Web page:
9. 9. Cicrcular ds DNA genomes
  10. 10. Linear dsDNA genomes
  11. 11. Linear dsDNA genomes
  12. 12. Gapped circular dsDNA genomes
  13. 13. Circular ssDNA genomes
  14. 14. dsRNA genomes
  15. 15. (+) ssRNA genomes
  16. 16. (+) ssRNA with DNA intermediate
  17. 17. Linear (-) ssRNA genomes
  18. 18. Segmented (-) ssRNA genomes
  19. 19. Ambisense ssRNA genomes
  20. 20. Special properties • Terminal Redundancy: genomes of many viruses are terminally redundant. Used as tools for replication, expression, integration into host chromosomes, and for protection of ends. Examples include λ, retro-, adeno-, parvo-, pox-, bunya-, and arenaviruses.
  21. 21. Special properties • Covalent Modifications: Includes modifications to nucleic acids (eg. methylation, pseudouridylation, etc.), and covalent linkage with proteins. Of the latter, proteins covalently linked to the 5' ends of picorna- and adenoviruse RNAs play important roles in cap- independent translation.
  22. 22. Genome condensation strategies • Hijack host proteins for some or all replication functions • Overlapping genes • Genes on both strands of dsDNA in opposite directions • Multiple splicing of the same transcript to make many different proteins (only need 1 promoter) • Polyprotein production from one mRNA and subsequent proteolytic cleavage • Frameshift mechanisms allow downstream out of frame genes to be made at appropriate proportions
  23. 23. Viral adaptation and evolution through mutation • Three major phenomena are used: 1. Base misincorporations by polymerases. 2. Recombination by breakage and religation in all DNA viruses or RNA viruses with a DNA intermediate or by Copy- choice with many ssRNA viruses. 3. Reassortment in the case of viruses with multipartite genomes (more than one segment)
  24. 24. Mutation • Viruses are subject to the same type of mutations as other organisms: – Transitions and transversions – Deletions – Insertions – Nonsense mutations. • Mutations can be spontaneous or induced. – Inducing agents commonly used to directly mutate the virus for study. – Mutations can be used to map genes in viruses just as they are used to map in bacteria. • Mutations are also useful in determining the function of a protein. – Conditional mutants- a mutant phenotype that is replication competent under “permissive” but not “restrictive” or “nonpermissive” conditions. • Mutations are subject to reversion either at the same or a different (pseudorevertant) location in the genome. • Mutants can also be complemented by other viral strains in a superinfection.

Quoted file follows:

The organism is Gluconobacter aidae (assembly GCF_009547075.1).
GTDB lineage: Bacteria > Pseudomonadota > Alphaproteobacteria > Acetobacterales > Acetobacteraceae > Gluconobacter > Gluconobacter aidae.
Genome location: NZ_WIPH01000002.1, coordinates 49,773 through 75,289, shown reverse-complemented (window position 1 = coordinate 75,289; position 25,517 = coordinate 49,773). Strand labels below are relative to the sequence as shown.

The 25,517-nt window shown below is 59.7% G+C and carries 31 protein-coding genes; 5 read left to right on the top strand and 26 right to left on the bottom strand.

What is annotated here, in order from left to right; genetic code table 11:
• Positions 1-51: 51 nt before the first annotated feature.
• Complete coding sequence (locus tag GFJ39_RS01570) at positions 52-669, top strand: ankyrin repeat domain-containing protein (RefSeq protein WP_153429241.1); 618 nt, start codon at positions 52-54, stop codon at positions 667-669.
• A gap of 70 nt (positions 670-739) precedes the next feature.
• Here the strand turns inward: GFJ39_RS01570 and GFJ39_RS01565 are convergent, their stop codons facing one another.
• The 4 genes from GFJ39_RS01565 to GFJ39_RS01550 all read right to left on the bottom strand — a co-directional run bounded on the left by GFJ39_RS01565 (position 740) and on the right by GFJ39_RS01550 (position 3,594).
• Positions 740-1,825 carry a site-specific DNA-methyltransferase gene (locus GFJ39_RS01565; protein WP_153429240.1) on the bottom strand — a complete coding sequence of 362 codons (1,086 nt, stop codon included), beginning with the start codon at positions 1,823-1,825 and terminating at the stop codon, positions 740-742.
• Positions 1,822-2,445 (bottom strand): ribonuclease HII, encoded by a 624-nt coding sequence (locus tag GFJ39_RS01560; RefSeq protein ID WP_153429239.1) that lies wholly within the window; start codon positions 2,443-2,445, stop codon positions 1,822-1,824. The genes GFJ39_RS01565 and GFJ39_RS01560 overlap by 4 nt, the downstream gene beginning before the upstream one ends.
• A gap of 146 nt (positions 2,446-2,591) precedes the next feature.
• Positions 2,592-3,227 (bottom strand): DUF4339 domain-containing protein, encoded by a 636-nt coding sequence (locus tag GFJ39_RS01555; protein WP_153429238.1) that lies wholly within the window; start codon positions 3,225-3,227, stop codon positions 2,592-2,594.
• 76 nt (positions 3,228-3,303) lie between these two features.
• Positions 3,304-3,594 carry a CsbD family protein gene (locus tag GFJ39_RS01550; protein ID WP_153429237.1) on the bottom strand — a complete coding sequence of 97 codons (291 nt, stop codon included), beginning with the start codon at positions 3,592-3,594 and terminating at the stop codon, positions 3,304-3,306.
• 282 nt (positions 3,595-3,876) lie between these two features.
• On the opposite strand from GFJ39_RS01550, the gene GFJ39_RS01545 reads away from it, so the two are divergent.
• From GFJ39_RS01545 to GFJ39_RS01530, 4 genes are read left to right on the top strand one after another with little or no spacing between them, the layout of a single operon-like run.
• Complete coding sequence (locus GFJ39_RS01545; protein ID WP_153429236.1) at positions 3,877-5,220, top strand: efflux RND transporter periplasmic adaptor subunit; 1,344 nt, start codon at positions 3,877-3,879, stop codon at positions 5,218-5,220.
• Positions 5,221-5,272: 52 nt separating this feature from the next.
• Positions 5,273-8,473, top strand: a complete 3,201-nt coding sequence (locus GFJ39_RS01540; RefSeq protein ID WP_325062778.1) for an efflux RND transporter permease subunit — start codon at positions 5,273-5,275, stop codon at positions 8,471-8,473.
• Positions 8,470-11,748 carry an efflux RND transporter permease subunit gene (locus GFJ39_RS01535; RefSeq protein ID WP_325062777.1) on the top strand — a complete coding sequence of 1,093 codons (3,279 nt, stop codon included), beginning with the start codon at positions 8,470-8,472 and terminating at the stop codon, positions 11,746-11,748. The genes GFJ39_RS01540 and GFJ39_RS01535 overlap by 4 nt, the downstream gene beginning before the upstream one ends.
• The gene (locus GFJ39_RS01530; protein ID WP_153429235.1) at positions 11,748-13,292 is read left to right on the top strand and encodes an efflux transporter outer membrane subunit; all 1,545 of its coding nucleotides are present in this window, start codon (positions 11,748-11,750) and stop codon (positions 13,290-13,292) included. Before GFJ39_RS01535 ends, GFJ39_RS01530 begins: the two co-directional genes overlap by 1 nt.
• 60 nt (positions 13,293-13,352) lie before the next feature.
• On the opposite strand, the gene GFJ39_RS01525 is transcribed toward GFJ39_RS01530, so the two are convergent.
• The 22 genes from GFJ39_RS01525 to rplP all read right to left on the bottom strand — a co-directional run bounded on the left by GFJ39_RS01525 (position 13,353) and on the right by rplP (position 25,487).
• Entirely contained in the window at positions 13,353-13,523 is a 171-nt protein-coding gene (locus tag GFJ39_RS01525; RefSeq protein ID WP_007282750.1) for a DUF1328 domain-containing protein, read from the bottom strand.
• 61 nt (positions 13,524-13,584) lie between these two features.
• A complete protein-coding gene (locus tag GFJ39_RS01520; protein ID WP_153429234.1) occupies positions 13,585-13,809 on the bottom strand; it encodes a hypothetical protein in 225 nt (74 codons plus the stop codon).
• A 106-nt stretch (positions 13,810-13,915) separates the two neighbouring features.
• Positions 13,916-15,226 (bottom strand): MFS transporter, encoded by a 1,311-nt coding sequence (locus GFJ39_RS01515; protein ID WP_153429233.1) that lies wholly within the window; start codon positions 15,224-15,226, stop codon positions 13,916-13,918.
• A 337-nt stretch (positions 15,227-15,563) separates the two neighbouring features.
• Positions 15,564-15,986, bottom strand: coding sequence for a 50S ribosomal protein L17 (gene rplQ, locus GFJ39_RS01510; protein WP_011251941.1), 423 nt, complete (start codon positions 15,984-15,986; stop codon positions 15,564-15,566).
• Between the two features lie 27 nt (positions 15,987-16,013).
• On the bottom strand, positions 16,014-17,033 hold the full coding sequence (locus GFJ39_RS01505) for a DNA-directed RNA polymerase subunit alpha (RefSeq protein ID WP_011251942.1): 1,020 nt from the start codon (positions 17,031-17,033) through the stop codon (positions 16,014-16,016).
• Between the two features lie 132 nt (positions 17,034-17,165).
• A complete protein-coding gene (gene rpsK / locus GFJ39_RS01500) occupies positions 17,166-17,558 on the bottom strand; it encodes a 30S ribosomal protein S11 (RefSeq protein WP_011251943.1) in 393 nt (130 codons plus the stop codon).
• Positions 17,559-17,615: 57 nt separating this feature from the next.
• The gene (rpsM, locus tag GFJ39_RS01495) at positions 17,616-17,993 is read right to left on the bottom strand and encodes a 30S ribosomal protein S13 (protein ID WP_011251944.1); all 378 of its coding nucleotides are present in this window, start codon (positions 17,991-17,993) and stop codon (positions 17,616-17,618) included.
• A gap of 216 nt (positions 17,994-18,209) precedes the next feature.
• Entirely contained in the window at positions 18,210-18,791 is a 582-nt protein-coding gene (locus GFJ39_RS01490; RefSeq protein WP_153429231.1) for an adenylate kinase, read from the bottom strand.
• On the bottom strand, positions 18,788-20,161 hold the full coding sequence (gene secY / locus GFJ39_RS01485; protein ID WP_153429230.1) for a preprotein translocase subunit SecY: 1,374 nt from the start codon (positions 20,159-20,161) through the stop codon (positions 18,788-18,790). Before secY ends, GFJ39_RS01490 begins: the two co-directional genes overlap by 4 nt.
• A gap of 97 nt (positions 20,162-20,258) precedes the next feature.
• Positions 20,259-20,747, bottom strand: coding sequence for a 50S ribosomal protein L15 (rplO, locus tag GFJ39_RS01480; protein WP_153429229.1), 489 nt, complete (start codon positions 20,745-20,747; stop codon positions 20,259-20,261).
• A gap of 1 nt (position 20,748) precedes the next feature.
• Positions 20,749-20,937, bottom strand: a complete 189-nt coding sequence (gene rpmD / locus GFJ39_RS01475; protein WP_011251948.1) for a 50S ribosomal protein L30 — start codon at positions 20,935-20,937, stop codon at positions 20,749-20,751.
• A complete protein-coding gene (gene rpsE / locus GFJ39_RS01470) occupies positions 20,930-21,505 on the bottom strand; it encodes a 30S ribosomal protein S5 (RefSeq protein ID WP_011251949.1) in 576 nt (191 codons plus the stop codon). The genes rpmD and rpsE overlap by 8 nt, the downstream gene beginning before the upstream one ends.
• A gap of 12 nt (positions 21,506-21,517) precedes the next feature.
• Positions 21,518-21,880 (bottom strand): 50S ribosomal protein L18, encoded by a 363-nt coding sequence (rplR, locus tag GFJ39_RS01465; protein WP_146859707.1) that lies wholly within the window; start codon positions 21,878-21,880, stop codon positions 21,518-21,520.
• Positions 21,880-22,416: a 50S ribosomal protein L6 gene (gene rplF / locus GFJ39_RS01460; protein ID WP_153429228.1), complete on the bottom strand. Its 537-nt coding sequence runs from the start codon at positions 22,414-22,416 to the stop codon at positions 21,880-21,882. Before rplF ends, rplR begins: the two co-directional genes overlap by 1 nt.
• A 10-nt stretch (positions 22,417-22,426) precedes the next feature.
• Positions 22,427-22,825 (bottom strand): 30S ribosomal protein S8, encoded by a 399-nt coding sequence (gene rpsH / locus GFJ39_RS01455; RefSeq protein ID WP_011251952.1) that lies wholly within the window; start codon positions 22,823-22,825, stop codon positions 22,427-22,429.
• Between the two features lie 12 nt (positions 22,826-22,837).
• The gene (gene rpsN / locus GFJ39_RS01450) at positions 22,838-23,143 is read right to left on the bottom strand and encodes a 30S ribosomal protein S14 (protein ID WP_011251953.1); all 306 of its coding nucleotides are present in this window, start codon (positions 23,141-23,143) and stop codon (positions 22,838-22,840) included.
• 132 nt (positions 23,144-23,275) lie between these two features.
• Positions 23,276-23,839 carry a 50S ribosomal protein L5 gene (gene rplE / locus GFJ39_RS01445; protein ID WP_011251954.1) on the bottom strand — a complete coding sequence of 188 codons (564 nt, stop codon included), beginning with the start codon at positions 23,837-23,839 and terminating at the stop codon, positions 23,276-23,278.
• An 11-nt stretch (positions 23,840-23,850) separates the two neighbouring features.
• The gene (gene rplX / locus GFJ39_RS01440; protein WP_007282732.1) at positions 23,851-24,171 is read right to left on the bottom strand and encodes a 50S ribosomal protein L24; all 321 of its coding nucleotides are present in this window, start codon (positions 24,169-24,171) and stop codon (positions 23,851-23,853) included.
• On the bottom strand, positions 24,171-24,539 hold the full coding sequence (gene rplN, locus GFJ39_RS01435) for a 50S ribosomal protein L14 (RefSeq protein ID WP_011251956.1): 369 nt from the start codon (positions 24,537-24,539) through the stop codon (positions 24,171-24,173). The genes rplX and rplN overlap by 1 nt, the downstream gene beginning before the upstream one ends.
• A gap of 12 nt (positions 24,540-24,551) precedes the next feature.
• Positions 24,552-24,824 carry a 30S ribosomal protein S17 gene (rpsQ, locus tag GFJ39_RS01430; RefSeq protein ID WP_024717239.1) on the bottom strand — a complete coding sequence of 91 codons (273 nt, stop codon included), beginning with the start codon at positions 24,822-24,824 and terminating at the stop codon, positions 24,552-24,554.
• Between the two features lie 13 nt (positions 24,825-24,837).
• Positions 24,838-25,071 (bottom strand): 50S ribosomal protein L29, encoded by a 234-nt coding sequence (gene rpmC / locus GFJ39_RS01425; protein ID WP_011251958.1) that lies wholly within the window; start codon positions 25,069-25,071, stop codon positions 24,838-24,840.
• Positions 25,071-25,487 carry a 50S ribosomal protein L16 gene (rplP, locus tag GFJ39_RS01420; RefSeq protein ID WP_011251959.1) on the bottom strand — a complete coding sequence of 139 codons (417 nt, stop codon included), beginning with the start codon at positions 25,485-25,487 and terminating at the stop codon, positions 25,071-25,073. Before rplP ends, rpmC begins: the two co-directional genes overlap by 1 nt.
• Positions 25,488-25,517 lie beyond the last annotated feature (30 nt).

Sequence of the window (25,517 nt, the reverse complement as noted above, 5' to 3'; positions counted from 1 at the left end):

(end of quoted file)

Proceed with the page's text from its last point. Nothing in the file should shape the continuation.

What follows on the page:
25. 25. Genome related phenomena • Reassortment: exchange of genome segments in segmented viruses. e.g. Influenza • Transduction: Incorporation of host cellular genes into viral genome, e.g. RSV • Attenuation: virulence lost but virus can still replicate in host. • Recombination: Exchange of genetic information between two or more virus genomes.
  26. 26. Non-Genome related phenomena • Interference: inhibition of replication or infection of one type of virus by another. e.g. HIV-1 prevention of CD4 expression in infected cell; Defective Interfering Particles in plant viruses. • Phenotypic mixing: exchange of envelopes or coat proteins between different viruses. “Pseudotypes”
  27. 27. Viral Proteins As few as 2 and as many as >50 virus- encoded proteins. Generally divided into “Structural” and “Non-structural”. • Structural: These compose the capsids/nucleocapsids, and envelope proteins. – Primary function of those involved in capsid/nucleocapsids is to serve as building blocks for the virion (viral particle). • Envelope proteins are typically glycoproteins in the form of spikes or projections. – Typically, these serve as receptors for host cell-surface glycoproteins and are involved in viral attachment and entry into cells (infection). • Non-structural: proteins with enzymatic, virus replicative, or for interactions with host-cell encoded factors. – Examples from HIV include Pol, Int, RNase H, Integrase, Nef, Vif, and Tat.
  28. 28. Viral Lipids • Viral envelopes contain complex mixtures of neutral lipids, phospholipids and glycolipids. • As a rule, their composition resembles that of the host cell membrane from which the envelope was derived.
  29. 29. Host-encoded molecules • Viruses can pick up molecules from host cells. • Lipids. – Make up bulk of viral envelopes. – Taken from host cellular membranes. • RNAs. – tRNAs used for priming. – 5S rRNA and other trans- acting factors used in translation initiation.